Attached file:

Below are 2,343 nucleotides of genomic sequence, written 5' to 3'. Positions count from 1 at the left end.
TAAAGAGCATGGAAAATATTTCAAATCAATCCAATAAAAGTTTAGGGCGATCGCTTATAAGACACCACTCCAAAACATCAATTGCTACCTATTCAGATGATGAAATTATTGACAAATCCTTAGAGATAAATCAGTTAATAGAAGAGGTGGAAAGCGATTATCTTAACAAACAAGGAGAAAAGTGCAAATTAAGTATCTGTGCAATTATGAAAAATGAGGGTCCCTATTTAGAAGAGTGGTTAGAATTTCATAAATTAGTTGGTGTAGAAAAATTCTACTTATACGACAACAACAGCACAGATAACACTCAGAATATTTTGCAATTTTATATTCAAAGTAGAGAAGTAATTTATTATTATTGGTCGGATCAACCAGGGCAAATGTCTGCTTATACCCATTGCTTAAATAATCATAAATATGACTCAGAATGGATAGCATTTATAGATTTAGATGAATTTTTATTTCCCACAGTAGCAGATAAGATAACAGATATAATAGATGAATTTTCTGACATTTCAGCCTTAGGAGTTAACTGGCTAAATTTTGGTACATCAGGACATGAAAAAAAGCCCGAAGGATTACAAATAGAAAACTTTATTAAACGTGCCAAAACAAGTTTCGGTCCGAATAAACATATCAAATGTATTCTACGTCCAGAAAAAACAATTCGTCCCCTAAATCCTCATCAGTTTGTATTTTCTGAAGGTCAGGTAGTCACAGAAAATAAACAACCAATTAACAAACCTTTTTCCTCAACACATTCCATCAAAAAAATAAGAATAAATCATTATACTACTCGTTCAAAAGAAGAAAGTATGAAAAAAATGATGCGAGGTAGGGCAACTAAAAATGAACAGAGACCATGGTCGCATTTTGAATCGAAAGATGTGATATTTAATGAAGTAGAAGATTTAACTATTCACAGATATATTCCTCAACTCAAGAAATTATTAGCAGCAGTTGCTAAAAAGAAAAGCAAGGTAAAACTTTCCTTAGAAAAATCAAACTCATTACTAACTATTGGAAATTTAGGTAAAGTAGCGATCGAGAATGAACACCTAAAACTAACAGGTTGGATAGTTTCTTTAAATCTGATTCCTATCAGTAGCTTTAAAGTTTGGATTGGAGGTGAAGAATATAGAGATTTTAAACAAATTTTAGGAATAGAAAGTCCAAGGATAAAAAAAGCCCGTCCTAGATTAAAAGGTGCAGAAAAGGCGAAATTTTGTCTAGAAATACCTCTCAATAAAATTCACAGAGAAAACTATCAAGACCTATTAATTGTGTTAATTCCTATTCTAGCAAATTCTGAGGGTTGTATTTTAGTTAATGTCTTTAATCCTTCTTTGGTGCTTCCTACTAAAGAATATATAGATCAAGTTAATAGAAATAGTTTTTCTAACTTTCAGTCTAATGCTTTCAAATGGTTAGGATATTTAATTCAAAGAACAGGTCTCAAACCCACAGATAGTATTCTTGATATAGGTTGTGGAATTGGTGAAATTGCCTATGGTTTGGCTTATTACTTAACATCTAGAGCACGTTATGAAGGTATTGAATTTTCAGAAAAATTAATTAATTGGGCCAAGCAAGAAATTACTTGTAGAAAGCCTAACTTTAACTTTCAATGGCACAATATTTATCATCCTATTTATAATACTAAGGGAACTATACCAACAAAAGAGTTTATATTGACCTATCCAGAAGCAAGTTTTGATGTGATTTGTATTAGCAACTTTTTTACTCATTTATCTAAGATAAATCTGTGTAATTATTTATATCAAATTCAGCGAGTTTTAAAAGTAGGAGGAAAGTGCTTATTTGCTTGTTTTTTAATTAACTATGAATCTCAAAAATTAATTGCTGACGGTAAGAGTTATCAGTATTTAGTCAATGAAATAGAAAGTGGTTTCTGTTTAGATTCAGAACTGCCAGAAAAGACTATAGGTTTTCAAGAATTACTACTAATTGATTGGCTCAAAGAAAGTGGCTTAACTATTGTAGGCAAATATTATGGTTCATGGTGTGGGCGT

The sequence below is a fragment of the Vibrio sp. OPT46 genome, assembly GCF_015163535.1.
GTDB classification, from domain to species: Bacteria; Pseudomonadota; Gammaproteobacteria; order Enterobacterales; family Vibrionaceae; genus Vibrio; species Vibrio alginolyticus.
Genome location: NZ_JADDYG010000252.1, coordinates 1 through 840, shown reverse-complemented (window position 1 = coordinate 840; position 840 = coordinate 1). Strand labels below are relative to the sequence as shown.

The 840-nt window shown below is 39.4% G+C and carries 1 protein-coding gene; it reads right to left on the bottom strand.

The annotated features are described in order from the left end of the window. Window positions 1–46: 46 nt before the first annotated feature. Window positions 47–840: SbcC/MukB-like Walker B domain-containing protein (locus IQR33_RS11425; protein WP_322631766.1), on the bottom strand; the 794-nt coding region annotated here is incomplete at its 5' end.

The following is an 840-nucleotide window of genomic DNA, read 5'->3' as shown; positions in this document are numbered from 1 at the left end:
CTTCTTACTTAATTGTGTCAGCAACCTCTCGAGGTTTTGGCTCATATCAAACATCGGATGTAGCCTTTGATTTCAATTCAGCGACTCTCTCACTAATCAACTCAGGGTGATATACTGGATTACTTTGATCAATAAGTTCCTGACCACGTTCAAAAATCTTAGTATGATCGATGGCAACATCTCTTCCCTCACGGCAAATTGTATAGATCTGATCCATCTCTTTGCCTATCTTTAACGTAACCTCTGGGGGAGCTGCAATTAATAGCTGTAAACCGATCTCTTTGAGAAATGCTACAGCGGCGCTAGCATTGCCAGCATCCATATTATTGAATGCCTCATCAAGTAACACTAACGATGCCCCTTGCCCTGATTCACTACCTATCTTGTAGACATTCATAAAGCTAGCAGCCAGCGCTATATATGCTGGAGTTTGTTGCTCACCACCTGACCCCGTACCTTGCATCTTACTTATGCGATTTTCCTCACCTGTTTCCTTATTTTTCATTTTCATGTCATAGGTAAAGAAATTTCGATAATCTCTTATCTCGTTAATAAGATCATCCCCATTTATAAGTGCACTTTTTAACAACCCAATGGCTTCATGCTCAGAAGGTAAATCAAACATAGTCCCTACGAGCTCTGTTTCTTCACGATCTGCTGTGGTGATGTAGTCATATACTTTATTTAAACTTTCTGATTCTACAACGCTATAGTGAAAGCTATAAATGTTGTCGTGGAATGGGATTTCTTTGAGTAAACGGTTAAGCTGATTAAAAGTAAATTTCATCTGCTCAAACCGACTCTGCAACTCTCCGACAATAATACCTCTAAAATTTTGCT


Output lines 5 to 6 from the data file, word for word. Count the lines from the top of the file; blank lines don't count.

Genome location: NZ_JADDYG010000252.1, coordinates 1 through 840, shown reverse-complemented (window position 1 = coordinate 840; position 840 = coordinate 1). Strand labels below are relative to the sequence as shown.

The 840-nt window shown below is 39.4% G+C and carries 1 protein-coding gene; it reads right to left on the bottom strand.